Los Angeles man sentenced to 20 years in federal prison for $650 million Ponzi scheme that falsely claimed to license foreign film rights | USAO-CDCA
LOS ANGELES – A Los Angeles man was sentenced today to 240 months in federal prison for operating a Ponzi scheme that raised at least $650 million with false allegations that investors’ money was used to acquire licensing rights to films that HBO and Netflix allegedly agreed to distribute overseas.
Zachary Joseph Horwitz, 35, of Beverlywood, Los Angeles, was sentenced by U.S. District Judge Mark C. Scarsi, who also ordered Horwitz to pay $230,361,884 in restitution to his victims. Horwitz pleaded guilty in October 2021 to one count of securities fraud.
“Defendant Zachary Horwitz presented himself as a Hollywood success story,” prosecutors explained in a sentencing memorandum. “He presented himself as an industry player who, through his company … leveraged his relationships with online streaming platforms like HBO and Netflix to sell them foreign film distribution rights to a regular price… But, as his victims learned, [Horwitz] was not a successful businessman or Hollywood insider. He just played one in real life.
For more than five years, Horwitz raised millions of dollars from investors, many of whom were personal friends, based on false claims that their money would be used to acquire film distribution rights, which would then be licensed. cost-effectively to online platforms such as Netflix and HBO.
But the whole thing was a lie. In reality, Horwitz’s company has neither acquired any movie rights nor entered into any distribution deals with HBO or Netflix. The alleged copies of film licensing agreements and distribution agreements were fake.
Instead of using the funds to acquire films and arrange distribution deals, Horwitz operated 1inMM Capital as a Ponzi scheme, using victims’ money to pay off previous investors and finance his own lavish lifestyle, including including buying his $6 million Beverlywood residence, luxury cars, and traveling by private jet, according to the government’s sentencing memorandum.
Horwitz defrauded five major groups of private investors, but he knew that these entities were taking funds from individual investors. Throughout the program, Horwitz has raised at least $650 million from more than 250 people who have invested directly or indirectly in 1inMM Capital. At the end of 2019, 1inMM Capital started defaulting on all of its outstanding promissory notes. To date, Horwitz, through 1inMM Capital, remains in default to investors in aggregate outstanding principal of approximately $230 million and his scheme has caused significant financial hardship for dozens of investors.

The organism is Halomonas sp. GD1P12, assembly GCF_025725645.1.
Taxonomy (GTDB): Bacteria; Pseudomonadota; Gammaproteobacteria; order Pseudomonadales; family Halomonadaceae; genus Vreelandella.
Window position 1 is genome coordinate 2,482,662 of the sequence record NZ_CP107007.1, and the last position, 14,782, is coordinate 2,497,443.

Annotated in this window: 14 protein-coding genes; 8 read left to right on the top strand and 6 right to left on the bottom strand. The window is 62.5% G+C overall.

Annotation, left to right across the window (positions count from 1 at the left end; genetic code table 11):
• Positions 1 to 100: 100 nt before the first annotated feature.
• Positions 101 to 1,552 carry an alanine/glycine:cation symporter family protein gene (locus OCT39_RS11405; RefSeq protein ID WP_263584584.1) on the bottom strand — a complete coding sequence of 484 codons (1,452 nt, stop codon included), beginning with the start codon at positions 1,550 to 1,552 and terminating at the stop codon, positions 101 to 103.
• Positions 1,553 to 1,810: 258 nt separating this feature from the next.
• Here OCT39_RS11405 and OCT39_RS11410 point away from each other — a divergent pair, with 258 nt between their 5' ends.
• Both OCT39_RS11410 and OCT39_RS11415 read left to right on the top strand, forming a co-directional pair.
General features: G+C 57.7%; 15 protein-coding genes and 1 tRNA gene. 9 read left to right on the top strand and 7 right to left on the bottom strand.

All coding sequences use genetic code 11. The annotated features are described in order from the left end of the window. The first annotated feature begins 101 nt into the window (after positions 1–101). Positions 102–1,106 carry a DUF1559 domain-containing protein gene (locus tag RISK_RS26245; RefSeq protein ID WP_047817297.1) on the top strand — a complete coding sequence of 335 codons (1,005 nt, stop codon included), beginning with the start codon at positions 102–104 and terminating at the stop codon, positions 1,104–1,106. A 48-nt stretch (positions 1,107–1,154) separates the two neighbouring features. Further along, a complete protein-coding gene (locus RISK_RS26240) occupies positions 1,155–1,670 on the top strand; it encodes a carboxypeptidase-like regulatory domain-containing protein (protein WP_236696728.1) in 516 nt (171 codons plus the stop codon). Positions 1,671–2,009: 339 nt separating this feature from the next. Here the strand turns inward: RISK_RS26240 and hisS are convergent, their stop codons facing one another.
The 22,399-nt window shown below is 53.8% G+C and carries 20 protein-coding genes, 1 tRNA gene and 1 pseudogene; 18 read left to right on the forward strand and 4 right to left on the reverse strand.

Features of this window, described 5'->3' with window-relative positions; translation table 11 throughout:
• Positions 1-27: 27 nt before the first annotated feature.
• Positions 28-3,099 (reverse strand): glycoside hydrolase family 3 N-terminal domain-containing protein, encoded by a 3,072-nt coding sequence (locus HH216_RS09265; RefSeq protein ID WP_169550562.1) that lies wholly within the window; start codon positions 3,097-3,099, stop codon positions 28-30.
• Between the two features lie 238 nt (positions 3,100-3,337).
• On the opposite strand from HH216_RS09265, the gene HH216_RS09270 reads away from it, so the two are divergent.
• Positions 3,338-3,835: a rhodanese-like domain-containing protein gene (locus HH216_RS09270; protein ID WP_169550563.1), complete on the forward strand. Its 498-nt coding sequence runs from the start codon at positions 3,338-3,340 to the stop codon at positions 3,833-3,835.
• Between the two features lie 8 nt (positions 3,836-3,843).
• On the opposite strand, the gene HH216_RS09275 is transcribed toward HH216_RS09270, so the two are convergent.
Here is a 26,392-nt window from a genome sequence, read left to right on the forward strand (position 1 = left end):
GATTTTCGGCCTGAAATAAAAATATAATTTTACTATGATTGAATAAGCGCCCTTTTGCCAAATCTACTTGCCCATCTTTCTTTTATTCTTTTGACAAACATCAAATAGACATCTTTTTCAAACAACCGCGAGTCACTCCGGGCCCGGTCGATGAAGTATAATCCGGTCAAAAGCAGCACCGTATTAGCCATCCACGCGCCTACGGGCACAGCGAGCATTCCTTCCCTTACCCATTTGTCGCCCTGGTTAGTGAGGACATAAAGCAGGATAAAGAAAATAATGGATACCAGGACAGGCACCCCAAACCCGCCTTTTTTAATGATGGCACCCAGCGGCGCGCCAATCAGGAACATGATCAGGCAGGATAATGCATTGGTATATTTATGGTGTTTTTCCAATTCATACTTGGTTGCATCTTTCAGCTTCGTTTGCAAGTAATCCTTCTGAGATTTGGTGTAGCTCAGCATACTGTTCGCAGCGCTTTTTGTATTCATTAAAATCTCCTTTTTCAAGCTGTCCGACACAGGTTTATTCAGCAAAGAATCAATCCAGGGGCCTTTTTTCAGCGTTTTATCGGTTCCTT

Horwitz’s scheme began in 2014 and lasted until the FBI arrested him in April 2021. During that time, Horwitz, through his company, 1inMM Capital, made hundreds of tickets to six and 12 month order with investors. The funds provided under each ticket were supposed to provide money for 1inMM Capital to acquire the rights to a specific movie, and each ticket was supposed to be repaid using the profits from licensing those movie rights to Netflix or HBO. The promissory notes guaranteed repayment on a specified maturity date, as well as the amount to be paid at maturity, which included investment yields ranging from 25% to 45%.
To give investors a sense of security, Horwitz provided them with purported movie licensing deals between 1inMM Capital and sales agents for production companies, as well as purported distribution deals with Netflix and HBO.
Investors started complaining after 1inMM Capital started defaulting on the notes in 2019. In response, Horwitz falsely reassured investors that any missed payments on the promissory notes were caused by streaming platforms and that the payment on the Notes would resume. To back up these bogus excuses, Horwitz sent investors fabricated emails and text messages using the identities of actual HBO and Netflix employees.
The FBI investigated this case. The United States Securities and Exchange Commission provided substantial assistance.
Assistant United States Attorneys Alexander B. Schwab and David H. Chao of the Major Fraud Section prosecuted the case.